South America is my favorite continent to play in and Argentina is the best place in the world with the most enthusiastic, respectful, open minded and responsive crowds in the world. Every DJ says the same.

How many demos do you get sent and what is the process you go through to actually release a track?

A lot. I'd say I have signed about 1% of what I've been sent over the past few years. I've turned down a lot of tracks that have then appeared on other labels and that have done well, but I don't regret not signing any track at any stage. I know myself within two seconds if I want to sign the track. There have been times when I like something particular about the track and I will go back to the producer with suggestions on what to focus on. At times, I'll ask for the midi files for the main melody, work a little on it and send it back to them so they can take it from there. After I sign a track, I play it as I.D in my own sets for a while. I then send to a handful of people in advance of release.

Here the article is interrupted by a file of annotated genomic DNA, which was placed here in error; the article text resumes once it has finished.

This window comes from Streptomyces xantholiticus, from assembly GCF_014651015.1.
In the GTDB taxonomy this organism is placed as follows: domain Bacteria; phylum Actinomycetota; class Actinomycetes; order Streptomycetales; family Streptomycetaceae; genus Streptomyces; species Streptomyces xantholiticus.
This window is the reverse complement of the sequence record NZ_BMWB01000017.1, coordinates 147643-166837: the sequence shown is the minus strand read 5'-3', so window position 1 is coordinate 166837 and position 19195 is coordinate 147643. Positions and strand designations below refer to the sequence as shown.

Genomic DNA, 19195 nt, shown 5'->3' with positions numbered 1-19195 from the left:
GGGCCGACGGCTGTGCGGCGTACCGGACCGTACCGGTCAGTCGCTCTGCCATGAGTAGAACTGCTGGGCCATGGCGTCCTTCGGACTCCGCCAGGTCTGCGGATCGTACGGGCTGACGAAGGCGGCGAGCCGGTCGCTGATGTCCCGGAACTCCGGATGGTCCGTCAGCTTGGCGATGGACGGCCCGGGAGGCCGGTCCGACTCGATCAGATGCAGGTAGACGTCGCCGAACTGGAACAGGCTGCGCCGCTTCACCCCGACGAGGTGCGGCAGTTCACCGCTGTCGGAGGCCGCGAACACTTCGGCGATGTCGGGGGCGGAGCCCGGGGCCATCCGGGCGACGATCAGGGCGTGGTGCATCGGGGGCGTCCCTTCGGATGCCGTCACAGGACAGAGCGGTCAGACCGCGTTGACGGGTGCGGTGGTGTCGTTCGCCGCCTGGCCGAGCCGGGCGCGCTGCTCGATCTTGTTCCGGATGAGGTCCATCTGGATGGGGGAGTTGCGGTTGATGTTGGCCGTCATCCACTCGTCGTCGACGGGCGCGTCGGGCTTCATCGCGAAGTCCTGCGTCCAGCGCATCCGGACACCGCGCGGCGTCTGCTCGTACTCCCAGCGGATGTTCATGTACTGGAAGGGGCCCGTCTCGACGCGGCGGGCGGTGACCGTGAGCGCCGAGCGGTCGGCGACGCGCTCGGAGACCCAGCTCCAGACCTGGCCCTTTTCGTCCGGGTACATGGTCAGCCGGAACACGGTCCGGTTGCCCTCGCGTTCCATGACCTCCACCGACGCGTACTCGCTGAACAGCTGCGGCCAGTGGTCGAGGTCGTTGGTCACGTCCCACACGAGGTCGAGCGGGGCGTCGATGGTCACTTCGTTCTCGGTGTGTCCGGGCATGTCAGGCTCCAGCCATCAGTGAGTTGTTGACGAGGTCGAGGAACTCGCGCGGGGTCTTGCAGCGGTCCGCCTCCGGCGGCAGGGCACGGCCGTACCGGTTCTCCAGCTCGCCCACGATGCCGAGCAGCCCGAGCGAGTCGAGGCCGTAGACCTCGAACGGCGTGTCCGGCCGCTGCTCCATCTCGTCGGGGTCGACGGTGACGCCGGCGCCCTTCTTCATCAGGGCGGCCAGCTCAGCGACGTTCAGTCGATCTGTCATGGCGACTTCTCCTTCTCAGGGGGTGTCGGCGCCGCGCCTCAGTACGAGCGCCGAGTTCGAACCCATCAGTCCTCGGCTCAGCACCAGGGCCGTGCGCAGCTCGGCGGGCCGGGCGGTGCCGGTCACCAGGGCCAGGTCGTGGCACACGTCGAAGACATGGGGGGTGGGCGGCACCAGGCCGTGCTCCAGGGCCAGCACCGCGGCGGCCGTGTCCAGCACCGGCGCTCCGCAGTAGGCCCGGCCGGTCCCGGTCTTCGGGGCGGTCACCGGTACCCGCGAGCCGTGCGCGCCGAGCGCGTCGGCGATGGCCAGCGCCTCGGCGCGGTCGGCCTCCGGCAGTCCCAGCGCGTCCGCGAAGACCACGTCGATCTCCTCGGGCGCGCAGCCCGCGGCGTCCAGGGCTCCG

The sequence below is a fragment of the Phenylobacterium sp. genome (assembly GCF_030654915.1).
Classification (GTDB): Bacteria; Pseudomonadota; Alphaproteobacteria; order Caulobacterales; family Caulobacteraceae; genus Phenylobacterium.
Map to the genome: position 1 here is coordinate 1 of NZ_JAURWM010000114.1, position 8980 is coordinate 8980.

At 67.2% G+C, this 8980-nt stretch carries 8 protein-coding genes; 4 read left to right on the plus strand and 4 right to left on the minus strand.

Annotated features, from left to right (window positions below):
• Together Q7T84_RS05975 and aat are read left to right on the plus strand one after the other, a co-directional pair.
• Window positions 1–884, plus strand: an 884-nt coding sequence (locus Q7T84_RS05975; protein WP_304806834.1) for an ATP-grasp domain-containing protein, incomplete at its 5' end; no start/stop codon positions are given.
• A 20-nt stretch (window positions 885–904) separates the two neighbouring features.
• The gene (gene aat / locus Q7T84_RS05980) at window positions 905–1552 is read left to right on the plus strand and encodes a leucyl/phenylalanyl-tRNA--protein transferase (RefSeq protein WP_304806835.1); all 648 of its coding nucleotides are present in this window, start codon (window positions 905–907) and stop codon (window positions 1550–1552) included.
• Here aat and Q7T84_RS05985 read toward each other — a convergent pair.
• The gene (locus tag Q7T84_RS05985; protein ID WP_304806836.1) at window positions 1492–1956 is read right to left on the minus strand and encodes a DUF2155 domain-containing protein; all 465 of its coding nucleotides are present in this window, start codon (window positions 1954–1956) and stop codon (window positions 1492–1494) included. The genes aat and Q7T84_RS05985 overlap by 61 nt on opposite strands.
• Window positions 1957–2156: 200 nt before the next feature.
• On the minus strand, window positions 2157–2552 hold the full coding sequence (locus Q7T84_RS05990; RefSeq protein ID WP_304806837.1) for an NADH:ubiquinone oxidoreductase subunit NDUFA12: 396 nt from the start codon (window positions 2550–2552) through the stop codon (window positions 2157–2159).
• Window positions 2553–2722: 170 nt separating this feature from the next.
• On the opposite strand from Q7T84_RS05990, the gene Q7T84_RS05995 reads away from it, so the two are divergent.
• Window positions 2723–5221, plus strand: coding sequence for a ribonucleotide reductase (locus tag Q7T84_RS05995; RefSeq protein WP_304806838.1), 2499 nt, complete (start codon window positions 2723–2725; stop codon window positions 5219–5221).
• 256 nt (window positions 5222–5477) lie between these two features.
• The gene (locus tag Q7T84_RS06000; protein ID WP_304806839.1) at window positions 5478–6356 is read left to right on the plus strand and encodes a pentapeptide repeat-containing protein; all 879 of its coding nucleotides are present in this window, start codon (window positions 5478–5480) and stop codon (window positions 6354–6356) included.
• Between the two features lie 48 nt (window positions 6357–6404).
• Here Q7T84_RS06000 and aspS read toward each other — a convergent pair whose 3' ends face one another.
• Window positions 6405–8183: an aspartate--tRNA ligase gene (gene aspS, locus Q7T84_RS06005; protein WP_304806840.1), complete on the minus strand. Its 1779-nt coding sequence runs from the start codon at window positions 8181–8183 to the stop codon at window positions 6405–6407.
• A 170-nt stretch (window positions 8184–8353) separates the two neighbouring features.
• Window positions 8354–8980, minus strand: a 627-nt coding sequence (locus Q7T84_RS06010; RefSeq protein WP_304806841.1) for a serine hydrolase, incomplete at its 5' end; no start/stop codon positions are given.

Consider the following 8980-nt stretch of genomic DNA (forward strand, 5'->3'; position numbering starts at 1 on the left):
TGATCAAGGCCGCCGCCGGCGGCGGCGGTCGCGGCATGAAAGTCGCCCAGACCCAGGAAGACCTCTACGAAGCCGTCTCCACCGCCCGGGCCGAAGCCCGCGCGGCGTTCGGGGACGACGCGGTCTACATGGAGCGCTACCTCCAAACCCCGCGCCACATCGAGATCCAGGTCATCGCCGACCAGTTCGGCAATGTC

Do you have any advice for any DJs planning on collaborating with other artists following your experience in this way of working?

Do it. Go in with an open mind. It's amazing how much you can learn from other people when you sit down and see how they work and do things in their own way.

A Sit Down With DJ Moguai


One of the highly respected DJ/producer in dance music scene for a long time, Moguai is coming to Tokyo. He has been producing sounds that can only be done with his talent and skills and contributed heavily in creating the foundation of this industry. He has been doing over 120 gigs around the world in a year not only in clubs  such as the well known Pacha but of course at big festivals making the crowd go wild every time.